4: SEPARATION, INITIATION, AND RETURN: Tutor Training Manuals and Writing Center Lore
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Much of the daily business in writing centers takes its shape from the ongoing necessity of recruiting new tutors and training them for the complex conversations between writer and reader that constitute the main event of writing center life. The entire training process—from interviewing potential recruits to designing and teaching the training course to celebrating the...
5: POWER AND AUTHORITY IN PEER TUTORING
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“Power” and “authority” are not nice words, especially to writing centers, who have always advertised themselves as nurturing environments, friendly places with coffee pots and comfy couches for the weary. These words are further muted by calling students who work in writing centers peer tutors, peer writing consultants or some such formation that...
6: BREATHING LESSONS: or Collaboration is . . .1
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My purpose here is to invite an apperception, what William James says in Talks to Teachers “means nothing more than the act of taking a thing into the mind” (1958 ). It sounds simple, but with all the different minds reading this, I understand the challenge I have in making my think piece yours. Despite the fact that we share some prior knowledge...
7: (RE)SHAPING THE PROFESSION: Graduate Courses in Writing Center Theory, Practice, and Administration
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The development of graduate courses devoted to writing center studies (theory, practice, and administration) is a relatively recent phenomenon, one we attribute to several key factors: (1) the reality of various kinds of administrative work—writing program, writing center, WAC—for PhDs in rhetoric and composition; (2) specific local...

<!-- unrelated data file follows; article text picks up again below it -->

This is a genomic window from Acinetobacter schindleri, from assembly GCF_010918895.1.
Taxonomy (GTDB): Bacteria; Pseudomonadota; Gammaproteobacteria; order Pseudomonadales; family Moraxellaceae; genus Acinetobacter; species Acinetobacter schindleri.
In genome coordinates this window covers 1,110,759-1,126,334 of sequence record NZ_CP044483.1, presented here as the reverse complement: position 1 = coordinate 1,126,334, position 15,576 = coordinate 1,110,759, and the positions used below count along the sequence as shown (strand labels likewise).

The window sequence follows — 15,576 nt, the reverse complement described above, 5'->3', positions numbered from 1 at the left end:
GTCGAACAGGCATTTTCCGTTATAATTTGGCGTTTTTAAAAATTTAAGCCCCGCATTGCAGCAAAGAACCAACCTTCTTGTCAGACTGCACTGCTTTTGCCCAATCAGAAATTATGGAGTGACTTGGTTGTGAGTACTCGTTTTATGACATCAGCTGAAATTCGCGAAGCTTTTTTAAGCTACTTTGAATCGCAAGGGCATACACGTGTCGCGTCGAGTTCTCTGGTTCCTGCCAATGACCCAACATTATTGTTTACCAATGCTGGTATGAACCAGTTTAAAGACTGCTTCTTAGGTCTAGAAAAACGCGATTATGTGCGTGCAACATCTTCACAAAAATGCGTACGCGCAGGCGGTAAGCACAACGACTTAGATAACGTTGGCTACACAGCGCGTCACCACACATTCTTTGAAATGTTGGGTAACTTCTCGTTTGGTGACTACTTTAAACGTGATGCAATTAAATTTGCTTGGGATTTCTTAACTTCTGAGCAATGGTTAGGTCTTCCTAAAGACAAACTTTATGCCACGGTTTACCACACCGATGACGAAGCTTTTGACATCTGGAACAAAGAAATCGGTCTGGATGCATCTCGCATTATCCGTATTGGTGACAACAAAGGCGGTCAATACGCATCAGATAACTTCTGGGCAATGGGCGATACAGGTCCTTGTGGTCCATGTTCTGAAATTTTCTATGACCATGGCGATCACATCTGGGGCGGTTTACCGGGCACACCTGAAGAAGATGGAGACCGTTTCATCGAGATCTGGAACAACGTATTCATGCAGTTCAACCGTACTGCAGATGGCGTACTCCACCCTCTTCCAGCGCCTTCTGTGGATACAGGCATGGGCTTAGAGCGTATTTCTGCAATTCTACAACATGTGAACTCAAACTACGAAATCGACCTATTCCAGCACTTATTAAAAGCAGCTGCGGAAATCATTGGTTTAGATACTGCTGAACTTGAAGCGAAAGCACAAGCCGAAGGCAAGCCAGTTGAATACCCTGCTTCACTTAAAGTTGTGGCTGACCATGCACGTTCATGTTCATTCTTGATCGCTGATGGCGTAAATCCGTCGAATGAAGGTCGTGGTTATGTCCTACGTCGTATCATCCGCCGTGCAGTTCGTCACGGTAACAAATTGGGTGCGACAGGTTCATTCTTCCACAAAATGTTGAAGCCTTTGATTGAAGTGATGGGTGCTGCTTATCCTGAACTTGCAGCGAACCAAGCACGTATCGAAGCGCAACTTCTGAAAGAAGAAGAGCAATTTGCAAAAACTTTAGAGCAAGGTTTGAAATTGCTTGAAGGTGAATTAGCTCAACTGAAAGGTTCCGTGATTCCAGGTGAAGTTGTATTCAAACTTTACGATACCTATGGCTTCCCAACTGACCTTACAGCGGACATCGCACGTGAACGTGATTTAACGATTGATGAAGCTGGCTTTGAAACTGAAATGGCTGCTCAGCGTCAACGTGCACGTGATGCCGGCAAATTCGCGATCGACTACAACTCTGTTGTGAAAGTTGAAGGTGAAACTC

8: ADMINISTRATION ACROSS THE CURRICULUM: Or Practicing What We Preach
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When we observe tutoring going on in a writing center, we’re likely to hear comments like these: “Well, in a case study you use terms like . . .” or “Now when you’re talking about the reverse transcription of this DNA, do you mean that . . . ?” A given of writing center practice and tutor training policy is that our tutors will learn to work with writers...
9: AN IDEAL WRITING CENTER: Re-Imagining Space and Design
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The belief that architecture can stimulate health, wealth, and happiness lies at the base of the fascination with feng shui, the 3,000-year-old Chinese practice of placing objects, walls, and people in harmony. Some teachers claim that classrooms that have been given the feng shui treatment produce students who are “pumped about...
10: MENTORING IN ELECTRONIC SPACES: Using Resources to Sustain Relationships
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Electronic media influence more and more of contemporary writing center theory and practice, whether offering new tutoring options, stimulating outreach and other professional connections, or providing new genres and forms for scholarship. Books like Wiring the Writing Center (Hobson 1998) and Taking Flight with OWLs: Examining Electronic Writing Center Work...
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Publication Year: 2003